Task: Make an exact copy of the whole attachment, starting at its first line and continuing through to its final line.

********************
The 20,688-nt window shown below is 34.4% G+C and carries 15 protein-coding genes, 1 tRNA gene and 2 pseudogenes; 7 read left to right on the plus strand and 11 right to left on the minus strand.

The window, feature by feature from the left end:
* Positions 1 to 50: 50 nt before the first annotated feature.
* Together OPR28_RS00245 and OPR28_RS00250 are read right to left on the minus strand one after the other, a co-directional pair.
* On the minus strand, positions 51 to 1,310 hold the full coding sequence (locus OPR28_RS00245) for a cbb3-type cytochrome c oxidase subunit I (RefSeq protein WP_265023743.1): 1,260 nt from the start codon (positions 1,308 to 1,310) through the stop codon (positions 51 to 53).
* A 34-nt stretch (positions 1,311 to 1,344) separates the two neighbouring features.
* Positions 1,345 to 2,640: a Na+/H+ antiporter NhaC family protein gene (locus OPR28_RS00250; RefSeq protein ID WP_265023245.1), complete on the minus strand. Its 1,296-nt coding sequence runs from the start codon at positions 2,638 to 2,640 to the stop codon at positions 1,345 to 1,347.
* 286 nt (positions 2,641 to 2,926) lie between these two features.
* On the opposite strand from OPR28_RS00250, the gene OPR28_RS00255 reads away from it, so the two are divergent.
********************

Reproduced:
The 20,688-nt window shown below is 34.4% G+C and carries 15 protein-coding genes, 1 tRNA gene and 2 pseudogenes; 7 read left to right on the plus strand and 11 right to left on the minus strand.

The window, feature by feature from the left end:
* Positions 1 to 50: 50 nt before the first annotated feature.
* Together OPR28_RS00245 and OPR28_RS00250 are read right to left on the minus strand one after the other, a co-directional pair.
* On the minus strand, positions 51 to 1,310 hold the full coding sequence (locus OPR28_RS00245) for a cbb3-type cytochrome c oxidase subunit I (RefSeq protein WP_265023743.1): 1,260 nt from the start codon (positions 1,308 to 1,310) through the stop codon (positions 51 to 53).
* A 34-nt stretch (positions 1,311 to 1,344) separates the two neighbouring features.
* Positions 1,345 to 2,640: a Na+/H+ antiporter NhaC family protein gene (locus OPR28_RS00250; RefSeq protein ID WP_265023245.1), complete on the minus strand. Its 1,296-nt coding sequence runs from the start codon at positions 2,638 to 2,640 to the stop codon at positions 1,345 to 1,347.
* 286 nt (positions 2,641 to 2,926) lie between these two features.
* On the opposite strand from OPR28_RS00250, the gene OPR28_RS00255 reads away from it, so the two are divergent.